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Maryland Privacy: What you need to know

Maryland recognizes all four common law invasion of privacy claims:
• Intrusion on solitude or seclusion;
• Public disclosure of private facts (e.g., unreasonable publicity given to one's private life);
• False light privacy (e.g., publicity that places the other in a false light before the public); and
• Appropriation of one's name or likeness (Klipa v. Board of Education of Anne Arundel County, 460 A.2d 601 (Md. App. 1983)).
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State law prohibits willfully intercepting, endeavoring to intercept, or procuring any wire, oral, or electronic communication individually or through another person. The law further prohibits disclosing or using the communication that was obtained illegally. However, there are certain exceptions. For example, it is lawful for a person to intercept a communication when the person is a party to the communication and all of the parties to the communication have given prior consent to the interception. Violation of the statute constitutes a felony and is subject to a $10,000 fine, five years' imprisonment, or both (Md. COURTS AND JUDICIAL PROCEEDINGS Code Ann. Sec. 10-402et seq.).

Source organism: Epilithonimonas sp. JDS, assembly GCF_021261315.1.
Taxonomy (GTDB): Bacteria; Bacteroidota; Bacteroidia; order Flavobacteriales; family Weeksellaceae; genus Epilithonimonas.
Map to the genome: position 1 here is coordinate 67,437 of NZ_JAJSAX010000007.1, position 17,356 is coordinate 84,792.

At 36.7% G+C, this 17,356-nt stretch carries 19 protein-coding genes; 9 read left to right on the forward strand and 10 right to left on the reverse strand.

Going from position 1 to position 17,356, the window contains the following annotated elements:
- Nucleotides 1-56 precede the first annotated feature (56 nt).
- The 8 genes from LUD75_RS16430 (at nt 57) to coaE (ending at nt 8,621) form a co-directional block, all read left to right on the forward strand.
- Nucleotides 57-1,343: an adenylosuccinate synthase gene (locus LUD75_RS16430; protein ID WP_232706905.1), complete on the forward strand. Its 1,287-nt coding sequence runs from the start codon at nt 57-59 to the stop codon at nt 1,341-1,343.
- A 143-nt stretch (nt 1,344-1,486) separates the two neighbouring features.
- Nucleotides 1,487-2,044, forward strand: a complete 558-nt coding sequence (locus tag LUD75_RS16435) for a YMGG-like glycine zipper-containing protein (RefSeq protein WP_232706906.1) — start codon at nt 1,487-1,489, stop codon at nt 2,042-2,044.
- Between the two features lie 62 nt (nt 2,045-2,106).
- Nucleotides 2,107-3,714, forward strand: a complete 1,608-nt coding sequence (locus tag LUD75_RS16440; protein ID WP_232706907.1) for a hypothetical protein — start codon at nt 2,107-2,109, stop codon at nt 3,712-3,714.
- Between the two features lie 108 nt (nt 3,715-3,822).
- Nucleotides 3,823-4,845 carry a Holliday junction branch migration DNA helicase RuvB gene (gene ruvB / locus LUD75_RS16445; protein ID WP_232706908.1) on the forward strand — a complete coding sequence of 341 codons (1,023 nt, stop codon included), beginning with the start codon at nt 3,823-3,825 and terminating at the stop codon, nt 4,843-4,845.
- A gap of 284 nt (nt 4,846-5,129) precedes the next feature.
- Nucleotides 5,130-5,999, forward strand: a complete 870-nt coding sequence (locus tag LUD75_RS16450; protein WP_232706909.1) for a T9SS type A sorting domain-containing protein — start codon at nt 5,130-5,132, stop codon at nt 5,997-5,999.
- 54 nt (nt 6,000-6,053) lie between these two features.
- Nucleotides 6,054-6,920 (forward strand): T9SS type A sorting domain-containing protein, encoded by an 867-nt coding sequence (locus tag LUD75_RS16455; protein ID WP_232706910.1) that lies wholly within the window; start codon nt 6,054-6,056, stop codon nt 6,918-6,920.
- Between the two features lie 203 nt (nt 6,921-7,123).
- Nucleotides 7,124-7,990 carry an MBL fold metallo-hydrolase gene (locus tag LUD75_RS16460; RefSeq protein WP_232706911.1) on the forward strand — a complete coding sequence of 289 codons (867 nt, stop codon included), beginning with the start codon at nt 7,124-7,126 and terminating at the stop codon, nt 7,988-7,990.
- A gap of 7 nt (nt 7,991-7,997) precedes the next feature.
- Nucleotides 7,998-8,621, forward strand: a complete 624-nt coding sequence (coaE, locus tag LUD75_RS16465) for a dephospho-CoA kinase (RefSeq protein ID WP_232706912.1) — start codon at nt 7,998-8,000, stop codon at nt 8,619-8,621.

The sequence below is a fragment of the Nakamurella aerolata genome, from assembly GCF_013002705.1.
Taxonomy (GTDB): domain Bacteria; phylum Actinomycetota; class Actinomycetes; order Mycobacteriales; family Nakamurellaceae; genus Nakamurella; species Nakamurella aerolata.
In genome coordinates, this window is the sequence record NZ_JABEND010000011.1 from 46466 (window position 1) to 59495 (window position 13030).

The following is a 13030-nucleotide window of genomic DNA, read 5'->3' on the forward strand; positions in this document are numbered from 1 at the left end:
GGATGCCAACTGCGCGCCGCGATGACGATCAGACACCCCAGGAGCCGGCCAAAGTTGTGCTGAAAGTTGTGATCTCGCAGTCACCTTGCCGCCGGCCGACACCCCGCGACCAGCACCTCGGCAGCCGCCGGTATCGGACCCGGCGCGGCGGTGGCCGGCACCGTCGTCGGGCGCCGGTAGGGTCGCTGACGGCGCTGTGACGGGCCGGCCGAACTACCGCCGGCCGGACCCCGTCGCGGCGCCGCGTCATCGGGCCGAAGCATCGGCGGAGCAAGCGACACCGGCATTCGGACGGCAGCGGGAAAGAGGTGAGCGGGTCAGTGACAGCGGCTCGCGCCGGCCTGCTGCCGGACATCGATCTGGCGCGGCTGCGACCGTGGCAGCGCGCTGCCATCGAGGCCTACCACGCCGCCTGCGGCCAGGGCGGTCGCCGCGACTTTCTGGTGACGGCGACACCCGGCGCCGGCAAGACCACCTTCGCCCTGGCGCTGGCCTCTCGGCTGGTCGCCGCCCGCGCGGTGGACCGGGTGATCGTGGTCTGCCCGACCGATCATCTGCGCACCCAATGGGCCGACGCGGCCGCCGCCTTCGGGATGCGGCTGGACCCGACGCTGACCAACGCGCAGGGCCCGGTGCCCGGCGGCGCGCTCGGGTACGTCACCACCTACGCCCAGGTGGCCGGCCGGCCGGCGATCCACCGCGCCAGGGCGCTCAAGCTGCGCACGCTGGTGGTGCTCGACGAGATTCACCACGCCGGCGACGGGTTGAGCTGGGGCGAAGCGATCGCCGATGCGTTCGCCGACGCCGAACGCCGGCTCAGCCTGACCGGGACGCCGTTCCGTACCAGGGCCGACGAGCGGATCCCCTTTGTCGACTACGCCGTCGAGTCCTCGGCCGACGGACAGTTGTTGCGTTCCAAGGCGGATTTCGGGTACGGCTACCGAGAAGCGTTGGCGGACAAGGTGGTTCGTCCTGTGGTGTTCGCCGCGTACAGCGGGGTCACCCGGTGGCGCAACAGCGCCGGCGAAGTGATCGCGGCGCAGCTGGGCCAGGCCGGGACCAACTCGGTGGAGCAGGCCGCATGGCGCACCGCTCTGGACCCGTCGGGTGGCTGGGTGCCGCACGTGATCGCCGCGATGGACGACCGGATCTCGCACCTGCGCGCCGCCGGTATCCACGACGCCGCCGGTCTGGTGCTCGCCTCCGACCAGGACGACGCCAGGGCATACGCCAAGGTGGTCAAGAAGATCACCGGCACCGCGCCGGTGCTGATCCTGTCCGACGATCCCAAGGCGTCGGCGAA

The Maryland Personal Information Protection Act protects the privacy and personal information of state residents, including employees and job applicants, by imposing two significant responsibilities on employers (Md. COMMERCIAL LAW Code Ann. Sec. 14-3501 et seq.). First, employers must notify any state resident affected by a security breach in the employer's computer system that jeopardizes the individual's personal information. Second, the law requires employers to implement security procedures to protect the personal information it maintains.
Any employer that ...

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Maryland Privacy Resources

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